The distinction between a right of way over the public lands, and lands granted in aid of the construction of the road, is important in this connection. As to the latter, the rights of settlers or others who acquire the lands by purchase or occupation between the passage of the act and the actual location and identification of the lands, are preserved unimpaired, while the grant of the right of way issub ject to no such condition; and in the construction given by this court to a similar grant in Railroad Co. v. Baldwin, 103 U. S. 426, a person subsequently acquiring any part of such right of way takes it subject to the prior right of the railroad company. As remarked by the court in that case, (page 430:) 'If the company could be compelled to purchase its way over any sections that might be occupied in advance of its location, very serious obstacles would be imposed to the progress of the road. For any loss of lands by settlement or reservation other lands are given; but for the loss of the right of way by these means no compensation is provided, nor could any be given by the substitution of another route.'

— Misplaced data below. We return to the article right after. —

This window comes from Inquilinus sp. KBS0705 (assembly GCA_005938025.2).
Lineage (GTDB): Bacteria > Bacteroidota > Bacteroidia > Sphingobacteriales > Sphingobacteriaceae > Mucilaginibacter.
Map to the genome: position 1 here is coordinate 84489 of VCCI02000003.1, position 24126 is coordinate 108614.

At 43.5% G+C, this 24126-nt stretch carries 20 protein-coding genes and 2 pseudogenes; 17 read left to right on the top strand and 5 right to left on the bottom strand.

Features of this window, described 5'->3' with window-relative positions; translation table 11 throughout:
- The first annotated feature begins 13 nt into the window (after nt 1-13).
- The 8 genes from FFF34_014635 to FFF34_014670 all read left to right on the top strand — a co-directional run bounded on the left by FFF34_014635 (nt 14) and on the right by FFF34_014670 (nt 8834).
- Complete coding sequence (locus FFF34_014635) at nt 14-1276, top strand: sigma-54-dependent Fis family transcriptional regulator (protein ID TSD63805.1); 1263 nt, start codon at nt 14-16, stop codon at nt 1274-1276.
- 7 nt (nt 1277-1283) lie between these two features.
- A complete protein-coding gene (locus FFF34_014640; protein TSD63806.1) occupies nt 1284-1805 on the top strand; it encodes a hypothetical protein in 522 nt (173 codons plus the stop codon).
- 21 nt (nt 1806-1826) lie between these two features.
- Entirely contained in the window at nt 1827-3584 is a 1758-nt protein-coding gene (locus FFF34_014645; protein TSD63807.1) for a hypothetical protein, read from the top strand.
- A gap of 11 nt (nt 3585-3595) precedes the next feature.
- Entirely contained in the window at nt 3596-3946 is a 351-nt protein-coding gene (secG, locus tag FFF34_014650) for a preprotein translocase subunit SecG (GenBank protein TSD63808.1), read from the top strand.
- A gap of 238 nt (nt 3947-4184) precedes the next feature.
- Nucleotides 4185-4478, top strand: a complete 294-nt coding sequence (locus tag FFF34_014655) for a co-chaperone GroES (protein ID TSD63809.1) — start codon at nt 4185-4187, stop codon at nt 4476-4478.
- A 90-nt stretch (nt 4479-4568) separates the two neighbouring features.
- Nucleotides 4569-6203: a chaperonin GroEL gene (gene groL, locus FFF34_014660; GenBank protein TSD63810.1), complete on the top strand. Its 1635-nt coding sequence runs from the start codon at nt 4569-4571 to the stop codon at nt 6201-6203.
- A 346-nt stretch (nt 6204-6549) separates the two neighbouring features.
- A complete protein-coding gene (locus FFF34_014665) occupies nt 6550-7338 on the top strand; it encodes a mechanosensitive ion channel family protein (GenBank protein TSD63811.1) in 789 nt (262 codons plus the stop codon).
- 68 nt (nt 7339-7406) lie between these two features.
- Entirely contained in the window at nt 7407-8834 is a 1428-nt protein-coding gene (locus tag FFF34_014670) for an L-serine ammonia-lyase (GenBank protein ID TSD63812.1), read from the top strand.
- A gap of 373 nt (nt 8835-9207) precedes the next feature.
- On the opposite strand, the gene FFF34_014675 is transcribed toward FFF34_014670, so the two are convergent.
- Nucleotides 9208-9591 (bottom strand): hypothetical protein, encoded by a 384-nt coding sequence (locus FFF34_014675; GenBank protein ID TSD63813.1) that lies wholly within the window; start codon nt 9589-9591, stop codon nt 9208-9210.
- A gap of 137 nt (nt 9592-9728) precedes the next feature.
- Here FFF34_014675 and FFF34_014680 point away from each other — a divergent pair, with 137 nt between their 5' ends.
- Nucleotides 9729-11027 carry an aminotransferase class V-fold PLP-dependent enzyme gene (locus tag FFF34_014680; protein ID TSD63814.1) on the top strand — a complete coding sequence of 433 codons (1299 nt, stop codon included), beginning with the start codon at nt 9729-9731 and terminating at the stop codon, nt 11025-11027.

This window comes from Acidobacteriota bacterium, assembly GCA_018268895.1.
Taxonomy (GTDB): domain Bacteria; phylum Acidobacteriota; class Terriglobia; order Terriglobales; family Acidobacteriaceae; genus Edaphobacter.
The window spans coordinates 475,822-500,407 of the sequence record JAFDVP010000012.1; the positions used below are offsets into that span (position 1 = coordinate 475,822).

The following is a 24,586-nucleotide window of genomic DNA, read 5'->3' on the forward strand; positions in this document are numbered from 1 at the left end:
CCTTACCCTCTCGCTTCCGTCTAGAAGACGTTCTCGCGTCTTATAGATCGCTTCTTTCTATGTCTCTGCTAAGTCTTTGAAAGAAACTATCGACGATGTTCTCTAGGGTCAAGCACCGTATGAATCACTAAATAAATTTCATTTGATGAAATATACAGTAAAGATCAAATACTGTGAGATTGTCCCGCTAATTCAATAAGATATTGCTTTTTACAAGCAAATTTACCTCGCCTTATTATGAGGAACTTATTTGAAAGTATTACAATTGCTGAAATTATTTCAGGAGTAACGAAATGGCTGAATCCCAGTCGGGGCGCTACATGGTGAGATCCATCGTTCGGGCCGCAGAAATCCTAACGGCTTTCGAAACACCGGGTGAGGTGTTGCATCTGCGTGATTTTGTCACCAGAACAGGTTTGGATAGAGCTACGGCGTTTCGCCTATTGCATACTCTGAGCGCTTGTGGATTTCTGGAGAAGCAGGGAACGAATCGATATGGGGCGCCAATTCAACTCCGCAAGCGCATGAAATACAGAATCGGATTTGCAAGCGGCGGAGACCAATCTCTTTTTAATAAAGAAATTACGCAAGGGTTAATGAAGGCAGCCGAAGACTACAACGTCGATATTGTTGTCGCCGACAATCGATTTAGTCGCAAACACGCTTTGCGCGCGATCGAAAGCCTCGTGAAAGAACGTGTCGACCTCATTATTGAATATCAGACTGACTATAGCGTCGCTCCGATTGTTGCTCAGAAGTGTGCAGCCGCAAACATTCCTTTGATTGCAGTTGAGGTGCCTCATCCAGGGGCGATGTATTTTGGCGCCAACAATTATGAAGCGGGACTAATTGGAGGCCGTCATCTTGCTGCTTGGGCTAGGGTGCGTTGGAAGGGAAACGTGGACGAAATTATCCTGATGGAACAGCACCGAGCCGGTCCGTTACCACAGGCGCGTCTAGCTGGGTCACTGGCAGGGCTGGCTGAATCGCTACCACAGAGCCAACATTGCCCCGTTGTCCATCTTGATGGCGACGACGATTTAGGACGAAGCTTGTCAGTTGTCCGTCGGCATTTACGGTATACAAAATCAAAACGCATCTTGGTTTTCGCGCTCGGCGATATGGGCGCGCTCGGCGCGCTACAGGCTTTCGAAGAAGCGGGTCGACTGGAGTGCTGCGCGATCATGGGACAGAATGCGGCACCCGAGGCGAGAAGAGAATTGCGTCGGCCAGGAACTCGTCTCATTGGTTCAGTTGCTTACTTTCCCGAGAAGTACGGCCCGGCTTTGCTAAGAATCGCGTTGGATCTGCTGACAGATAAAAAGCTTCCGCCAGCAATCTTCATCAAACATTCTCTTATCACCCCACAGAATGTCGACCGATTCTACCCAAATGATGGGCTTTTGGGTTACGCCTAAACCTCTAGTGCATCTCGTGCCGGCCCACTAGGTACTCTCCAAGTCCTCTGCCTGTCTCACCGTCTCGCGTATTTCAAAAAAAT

The only title which the plaintiff seems to have had to the land in question was by virtue of an appropriation or occupation of the same under the act of July 26, 1866, 'granting the right of way to ditch and canal owners over the public lands, and for other purposes.' 14 St. 251. But as his occupation dates only from May, 1879, long after the defendant company had become entitled to its right of way over these lands by virtue of the act of July 25, 1866, his claim was clearly subordinate to that of the railroad company. Under this act the plaintiff acquired no right to any portion of the public lands until his actual taking possession of the same for the purpose of constructing a ditch, and in so doing he took the risk of encroaching upon the right of way which the railroad company might thereafter select for the purposes of their road. This very question arose in the supreme court of California, in the case of Doran v. Railroad Co., 24 Cal. 245, in which the court observed (page 259) that 'the grant by congress of the right of way over any portion of the public land to which the United States have title, and to which private rithts have not been attached under the laws of congress, vests in the grantee the full and complete right of entry for the purpose of enjoying the right granted, and no person claiming in his own right any interest in the lands car prevent the grantee from entering in pursuance of his grant, or can recover damages that may necessarily be occasioned by such entry.' We regard this exposition of the law as sound, and the case as exactly in point in this connection.